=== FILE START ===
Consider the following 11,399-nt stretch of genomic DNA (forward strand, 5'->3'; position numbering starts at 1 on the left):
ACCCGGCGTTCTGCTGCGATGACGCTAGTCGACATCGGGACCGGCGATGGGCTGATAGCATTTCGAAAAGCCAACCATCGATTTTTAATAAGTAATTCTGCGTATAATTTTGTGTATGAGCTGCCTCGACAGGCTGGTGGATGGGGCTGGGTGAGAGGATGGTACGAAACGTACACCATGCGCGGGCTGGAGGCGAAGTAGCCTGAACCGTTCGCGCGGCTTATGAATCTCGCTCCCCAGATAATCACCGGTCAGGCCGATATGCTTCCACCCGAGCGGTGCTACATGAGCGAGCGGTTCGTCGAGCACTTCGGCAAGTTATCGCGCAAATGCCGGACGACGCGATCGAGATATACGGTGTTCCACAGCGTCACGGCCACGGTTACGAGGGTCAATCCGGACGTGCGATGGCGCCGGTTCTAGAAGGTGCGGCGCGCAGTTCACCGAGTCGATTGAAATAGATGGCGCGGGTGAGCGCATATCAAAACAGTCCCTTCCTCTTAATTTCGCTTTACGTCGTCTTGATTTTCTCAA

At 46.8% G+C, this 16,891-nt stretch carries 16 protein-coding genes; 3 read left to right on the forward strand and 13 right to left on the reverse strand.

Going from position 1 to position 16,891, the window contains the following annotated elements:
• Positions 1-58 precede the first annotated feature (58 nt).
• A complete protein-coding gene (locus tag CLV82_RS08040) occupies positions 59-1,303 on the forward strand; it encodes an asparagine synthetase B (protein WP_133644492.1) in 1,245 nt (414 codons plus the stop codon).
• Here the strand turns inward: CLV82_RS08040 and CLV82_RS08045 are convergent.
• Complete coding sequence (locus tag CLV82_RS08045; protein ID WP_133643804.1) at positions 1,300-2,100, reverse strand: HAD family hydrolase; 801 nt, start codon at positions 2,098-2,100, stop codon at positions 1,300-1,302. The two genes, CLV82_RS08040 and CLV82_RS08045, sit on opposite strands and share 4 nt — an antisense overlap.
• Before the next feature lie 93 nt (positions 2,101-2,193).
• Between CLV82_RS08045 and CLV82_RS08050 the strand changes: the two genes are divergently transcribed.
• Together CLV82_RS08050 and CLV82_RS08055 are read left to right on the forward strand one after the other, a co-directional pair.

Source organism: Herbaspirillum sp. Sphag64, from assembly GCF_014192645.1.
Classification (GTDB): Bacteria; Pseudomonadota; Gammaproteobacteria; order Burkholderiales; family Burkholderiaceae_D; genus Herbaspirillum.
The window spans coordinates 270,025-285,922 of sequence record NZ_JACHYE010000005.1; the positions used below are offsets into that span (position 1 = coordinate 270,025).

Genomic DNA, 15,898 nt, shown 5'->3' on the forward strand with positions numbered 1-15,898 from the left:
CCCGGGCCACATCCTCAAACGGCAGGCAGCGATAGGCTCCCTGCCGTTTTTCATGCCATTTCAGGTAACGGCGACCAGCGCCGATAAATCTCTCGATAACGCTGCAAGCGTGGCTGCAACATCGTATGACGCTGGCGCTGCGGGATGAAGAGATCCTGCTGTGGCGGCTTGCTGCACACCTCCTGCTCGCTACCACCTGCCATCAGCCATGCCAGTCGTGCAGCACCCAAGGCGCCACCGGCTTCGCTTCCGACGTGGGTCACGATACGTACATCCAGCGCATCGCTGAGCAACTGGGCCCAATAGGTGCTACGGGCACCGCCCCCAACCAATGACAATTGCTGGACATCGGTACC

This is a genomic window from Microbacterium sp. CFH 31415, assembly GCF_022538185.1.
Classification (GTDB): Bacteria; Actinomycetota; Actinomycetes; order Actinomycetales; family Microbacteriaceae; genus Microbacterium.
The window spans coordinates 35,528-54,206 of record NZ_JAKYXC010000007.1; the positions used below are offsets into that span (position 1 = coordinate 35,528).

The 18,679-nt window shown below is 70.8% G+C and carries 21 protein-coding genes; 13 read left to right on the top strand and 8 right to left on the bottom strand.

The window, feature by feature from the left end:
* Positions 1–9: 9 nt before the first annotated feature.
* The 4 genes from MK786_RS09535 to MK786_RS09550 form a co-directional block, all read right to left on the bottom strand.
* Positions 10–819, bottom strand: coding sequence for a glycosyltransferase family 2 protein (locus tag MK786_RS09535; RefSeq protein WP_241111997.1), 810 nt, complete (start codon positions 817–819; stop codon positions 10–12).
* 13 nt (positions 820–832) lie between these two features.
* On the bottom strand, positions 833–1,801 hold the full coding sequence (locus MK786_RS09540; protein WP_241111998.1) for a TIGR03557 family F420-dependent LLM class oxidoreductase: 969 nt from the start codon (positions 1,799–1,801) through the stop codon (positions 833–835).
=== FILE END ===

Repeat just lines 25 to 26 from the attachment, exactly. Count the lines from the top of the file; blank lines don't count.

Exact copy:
* 13 nt (positions 820–832) lie between these two features.
* On the bottom strand, positions 833–1,801 hold the full coding sequence (locus MK786_RS09540; protein WP_241111998.1) for a TIGR03557 family F420-dependent LLM class oxidoreductase: 969 nt from the start codon (positions 1,799–1,801) through the stop codon (positions 833–835).